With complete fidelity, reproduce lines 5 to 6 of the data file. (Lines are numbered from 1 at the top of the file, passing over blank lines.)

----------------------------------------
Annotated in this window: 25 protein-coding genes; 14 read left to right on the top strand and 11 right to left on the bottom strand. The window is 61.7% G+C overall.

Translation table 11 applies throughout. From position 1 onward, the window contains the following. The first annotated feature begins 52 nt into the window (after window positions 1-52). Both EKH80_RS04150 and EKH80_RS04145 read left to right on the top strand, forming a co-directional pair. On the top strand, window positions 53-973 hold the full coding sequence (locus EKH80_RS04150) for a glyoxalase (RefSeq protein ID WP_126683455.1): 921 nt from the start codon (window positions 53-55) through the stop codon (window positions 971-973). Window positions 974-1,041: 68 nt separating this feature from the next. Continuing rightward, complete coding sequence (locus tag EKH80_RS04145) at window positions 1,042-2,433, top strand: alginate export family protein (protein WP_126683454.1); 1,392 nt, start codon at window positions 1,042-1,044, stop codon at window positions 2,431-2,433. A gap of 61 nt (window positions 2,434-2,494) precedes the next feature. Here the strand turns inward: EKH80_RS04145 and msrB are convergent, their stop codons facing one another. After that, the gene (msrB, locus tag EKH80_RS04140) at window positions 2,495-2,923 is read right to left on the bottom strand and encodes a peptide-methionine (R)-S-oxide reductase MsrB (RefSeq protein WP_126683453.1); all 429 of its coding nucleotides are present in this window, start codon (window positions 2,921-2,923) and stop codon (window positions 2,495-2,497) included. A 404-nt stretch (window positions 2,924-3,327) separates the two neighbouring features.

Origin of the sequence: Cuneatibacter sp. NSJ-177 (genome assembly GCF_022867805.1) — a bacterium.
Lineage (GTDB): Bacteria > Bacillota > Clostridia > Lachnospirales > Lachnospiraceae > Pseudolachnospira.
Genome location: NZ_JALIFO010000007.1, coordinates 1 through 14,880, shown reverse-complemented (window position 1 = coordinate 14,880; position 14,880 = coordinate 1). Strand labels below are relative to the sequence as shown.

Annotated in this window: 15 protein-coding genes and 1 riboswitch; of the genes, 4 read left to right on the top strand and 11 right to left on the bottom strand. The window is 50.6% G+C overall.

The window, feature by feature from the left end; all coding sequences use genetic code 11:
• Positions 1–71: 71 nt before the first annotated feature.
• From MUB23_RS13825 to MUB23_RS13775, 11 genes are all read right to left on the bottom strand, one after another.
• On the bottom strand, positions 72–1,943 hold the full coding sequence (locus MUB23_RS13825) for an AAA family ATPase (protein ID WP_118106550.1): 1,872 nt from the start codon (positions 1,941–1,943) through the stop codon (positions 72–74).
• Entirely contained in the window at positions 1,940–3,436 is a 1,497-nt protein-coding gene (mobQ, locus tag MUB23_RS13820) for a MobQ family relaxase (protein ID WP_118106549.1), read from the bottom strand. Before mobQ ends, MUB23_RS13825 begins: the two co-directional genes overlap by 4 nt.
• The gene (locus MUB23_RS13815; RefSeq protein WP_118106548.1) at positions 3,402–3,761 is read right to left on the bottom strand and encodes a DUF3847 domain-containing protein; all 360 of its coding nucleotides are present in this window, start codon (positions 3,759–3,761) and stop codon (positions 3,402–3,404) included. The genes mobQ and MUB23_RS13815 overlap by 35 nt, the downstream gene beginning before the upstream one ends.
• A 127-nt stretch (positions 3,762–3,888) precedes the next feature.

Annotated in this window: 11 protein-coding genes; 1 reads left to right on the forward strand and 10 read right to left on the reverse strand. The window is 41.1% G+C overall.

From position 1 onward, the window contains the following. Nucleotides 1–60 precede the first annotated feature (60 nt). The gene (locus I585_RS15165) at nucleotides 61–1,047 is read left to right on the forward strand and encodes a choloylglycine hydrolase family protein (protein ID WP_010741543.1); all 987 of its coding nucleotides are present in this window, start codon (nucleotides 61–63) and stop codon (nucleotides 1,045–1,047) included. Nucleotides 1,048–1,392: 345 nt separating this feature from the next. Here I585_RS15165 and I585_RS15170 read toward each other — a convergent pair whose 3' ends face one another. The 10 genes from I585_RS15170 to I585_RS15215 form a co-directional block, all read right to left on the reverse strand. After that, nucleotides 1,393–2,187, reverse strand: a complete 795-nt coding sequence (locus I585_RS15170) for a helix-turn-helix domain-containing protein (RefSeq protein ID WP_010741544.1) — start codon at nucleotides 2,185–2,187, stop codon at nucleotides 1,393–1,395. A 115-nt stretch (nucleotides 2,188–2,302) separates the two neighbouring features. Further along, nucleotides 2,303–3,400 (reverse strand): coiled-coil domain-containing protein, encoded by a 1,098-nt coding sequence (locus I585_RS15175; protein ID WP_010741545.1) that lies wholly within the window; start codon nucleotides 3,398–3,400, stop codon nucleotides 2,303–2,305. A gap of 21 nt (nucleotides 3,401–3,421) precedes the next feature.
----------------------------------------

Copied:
Genome location: NZ_JALIFO010000007.1, coordinates 1 through 14,880, shown reverse-complemented (window position 1 = coordinate 14,880; position 14,880 = coordinate 1). Strand labels below are relative to the sequence as shown.

Annotated in this window: 15 protein-coding genes and 1 riboswitch; of the genes, 4 read left to right on the top strand and 11 right to left on the bottom strand. The window is 50.6% G+C overall.